Adjunctive therapy of Lennox Gastaut syndrome. Potentially valuable drug based on efficacy in LGS trial. Modest efficacy in partial-onset seizures.
Lennox-Gastaut syndrome - Seizure; Adjunct (4yo and up)
Limits excessive firing of sodium channel-dependent action potentials
<30 kg: 200-1000 mg/day (200-600 with valproic acid co-medication)
30-50 kg: 400-1800 mg/day
50-70kg: 400--2400 mg/day
>70kg: 400--3200 mg/day
Higher doses have been used, up to 4800 mg/day
Not usually done
Phenobarbital, carbamazepine, phenytoin, primidone and vigabatrin may cause a slight to moderate decrease in serum rufinamide levels. Valproic acid increases serum rufinamide levels. Rufinamide may slightly decrease the serum levels of carbamazepine and lamotrigine, and increase slightly those of phenytoin and phenobarbital. Rufinamide decreases the serum levels of oral contraceptive steroids and triazolam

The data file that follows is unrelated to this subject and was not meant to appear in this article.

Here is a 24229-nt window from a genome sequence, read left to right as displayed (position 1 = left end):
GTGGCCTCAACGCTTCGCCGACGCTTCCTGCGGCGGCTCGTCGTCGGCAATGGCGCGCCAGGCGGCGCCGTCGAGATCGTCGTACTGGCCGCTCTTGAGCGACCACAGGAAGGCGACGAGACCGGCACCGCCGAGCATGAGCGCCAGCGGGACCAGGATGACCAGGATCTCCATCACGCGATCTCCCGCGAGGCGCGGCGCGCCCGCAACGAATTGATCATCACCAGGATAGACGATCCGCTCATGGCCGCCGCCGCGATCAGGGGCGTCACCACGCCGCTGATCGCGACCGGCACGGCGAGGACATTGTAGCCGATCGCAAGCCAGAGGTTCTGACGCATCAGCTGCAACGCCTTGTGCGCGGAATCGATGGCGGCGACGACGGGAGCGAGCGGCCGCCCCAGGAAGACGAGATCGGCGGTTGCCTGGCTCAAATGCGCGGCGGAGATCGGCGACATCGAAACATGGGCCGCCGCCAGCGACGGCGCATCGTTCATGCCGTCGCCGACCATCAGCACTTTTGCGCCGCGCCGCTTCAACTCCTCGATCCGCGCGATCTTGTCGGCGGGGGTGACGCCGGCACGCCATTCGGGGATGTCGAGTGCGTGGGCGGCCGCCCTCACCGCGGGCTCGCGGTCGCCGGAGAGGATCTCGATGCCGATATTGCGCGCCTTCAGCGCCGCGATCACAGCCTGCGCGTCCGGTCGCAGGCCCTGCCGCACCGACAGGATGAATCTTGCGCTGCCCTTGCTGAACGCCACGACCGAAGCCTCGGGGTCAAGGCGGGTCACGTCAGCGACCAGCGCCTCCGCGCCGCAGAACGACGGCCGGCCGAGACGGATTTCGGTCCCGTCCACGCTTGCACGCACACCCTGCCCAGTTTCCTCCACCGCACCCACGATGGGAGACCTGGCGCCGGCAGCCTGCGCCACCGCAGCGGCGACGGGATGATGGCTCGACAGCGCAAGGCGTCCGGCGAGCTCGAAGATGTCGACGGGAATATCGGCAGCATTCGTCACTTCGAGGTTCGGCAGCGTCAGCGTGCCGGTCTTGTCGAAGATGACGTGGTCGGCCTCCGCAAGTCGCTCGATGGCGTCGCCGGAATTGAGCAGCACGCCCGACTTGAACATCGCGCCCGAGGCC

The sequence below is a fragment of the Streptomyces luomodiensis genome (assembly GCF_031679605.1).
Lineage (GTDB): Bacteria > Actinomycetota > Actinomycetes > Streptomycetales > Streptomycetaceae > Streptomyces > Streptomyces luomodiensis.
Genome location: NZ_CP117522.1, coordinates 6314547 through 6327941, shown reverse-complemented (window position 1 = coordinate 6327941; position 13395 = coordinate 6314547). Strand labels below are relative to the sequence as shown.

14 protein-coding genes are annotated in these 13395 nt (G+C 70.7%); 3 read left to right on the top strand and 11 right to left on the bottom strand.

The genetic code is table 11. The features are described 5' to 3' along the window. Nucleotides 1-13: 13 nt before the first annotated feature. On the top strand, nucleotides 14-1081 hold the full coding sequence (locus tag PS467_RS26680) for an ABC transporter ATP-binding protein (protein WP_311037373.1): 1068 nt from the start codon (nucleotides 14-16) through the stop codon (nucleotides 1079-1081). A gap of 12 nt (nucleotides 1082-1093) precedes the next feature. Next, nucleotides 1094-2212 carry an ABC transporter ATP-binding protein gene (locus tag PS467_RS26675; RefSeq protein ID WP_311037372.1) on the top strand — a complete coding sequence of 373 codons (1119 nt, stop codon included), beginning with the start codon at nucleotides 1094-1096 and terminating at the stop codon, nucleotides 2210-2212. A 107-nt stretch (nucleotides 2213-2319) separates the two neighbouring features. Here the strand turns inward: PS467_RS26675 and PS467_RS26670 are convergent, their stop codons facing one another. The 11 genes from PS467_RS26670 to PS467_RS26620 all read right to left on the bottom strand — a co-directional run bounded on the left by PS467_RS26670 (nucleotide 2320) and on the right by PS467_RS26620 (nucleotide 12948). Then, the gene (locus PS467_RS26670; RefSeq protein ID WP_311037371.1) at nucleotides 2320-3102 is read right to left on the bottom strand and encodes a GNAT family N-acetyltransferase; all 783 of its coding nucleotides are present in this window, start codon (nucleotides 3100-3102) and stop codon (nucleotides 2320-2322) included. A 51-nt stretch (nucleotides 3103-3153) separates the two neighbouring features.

Important side effects
There have been case reports of hypersensitivity reactions. In early trials there was a one-percent incidence of status epilepticus in patients treated with this medication. There were no cases in placebo treated patients.
This medication can decrease that PR interval and is therefore relatively contraindicated in patients who have short QT syndrome, or myocardial disease. The reason for this is patients who have short QT syndrome have a higher risk of sudden death and atrial fibrillation when they're PR interval falls below certain thresholds.
Familial Short QT syndrome; may increase risk of sudden death and ventricular arrhythmias by shortening the QT interval